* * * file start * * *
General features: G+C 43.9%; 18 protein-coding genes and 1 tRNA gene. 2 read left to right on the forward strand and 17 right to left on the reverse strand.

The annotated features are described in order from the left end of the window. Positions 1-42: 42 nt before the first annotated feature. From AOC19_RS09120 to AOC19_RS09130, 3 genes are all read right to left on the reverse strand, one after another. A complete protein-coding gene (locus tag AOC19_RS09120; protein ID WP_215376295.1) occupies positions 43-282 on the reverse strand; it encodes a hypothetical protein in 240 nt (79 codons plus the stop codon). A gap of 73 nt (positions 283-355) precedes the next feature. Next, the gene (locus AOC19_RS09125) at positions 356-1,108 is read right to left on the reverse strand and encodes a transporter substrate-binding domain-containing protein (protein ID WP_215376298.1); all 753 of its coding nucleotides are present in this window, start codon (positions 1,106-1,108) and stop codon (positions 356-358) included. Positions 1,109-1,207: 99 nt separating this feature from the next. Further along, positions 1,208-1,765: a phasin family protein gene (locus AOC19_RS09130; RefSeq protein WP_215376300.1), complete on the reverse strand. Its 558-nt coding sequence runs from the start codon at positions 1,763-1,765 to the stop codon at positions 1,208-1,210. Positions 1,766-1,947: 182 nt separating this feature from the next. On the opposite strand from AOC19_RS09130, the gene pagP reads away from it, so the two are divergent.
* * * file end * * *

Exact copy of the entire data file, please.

General features: G+C 43.9%; 18 protein-coding genes and 1 tRNA gene. 2 read left to right on the forward strand and 17 right to left on the reverse strand.

The annotated features are described in order from the left end of the window. Positions 1-42: 42 nt before the first annotated feature. From AOC19_RS09120 to AOC19_RS09130, 3 genes are all read right to left on the reverse strand, one after another. A complete protein-coding gene (locus tag AOC19_RS09120; protein ID WP_215376295.1) occupies positions 43-282 on the reverse strand; it encodes a hypothetical protein in 240 nt (79 codons plus the stop codon). A gap of 73 nt (positions 283-355) precedes the next feature. Next, the gene (locus AOC19_RS09125) at positions 356-1,108 is read right to left on the reverse strand and encodes a transporter substrate-binding domain-containing protein (protein ID WP_215376298.1); all 753 of its coding nucleotides are present in this window, start codon (positions 1,106-1,108) and stop codon (positions 356-358) included. Positions 1,109-1,207: 99 nt separating this feature from the next. Further along, positions 1,208-1,765: a phasin family protein gene (locus AOC19_RS09130; RefSeq protein WP_215376300.1), complete on the reverse strand. Its 558-nt coding sequence runs from the start codon at positions 1,763-1,765 to the stop codon at positions 1,208-1,210. Positions 1,766-1,947: 182 nt separating this feature from the next. On the opposite strand from AOC19_RS09130, the gene pagP reads away from it, so the two are divergent.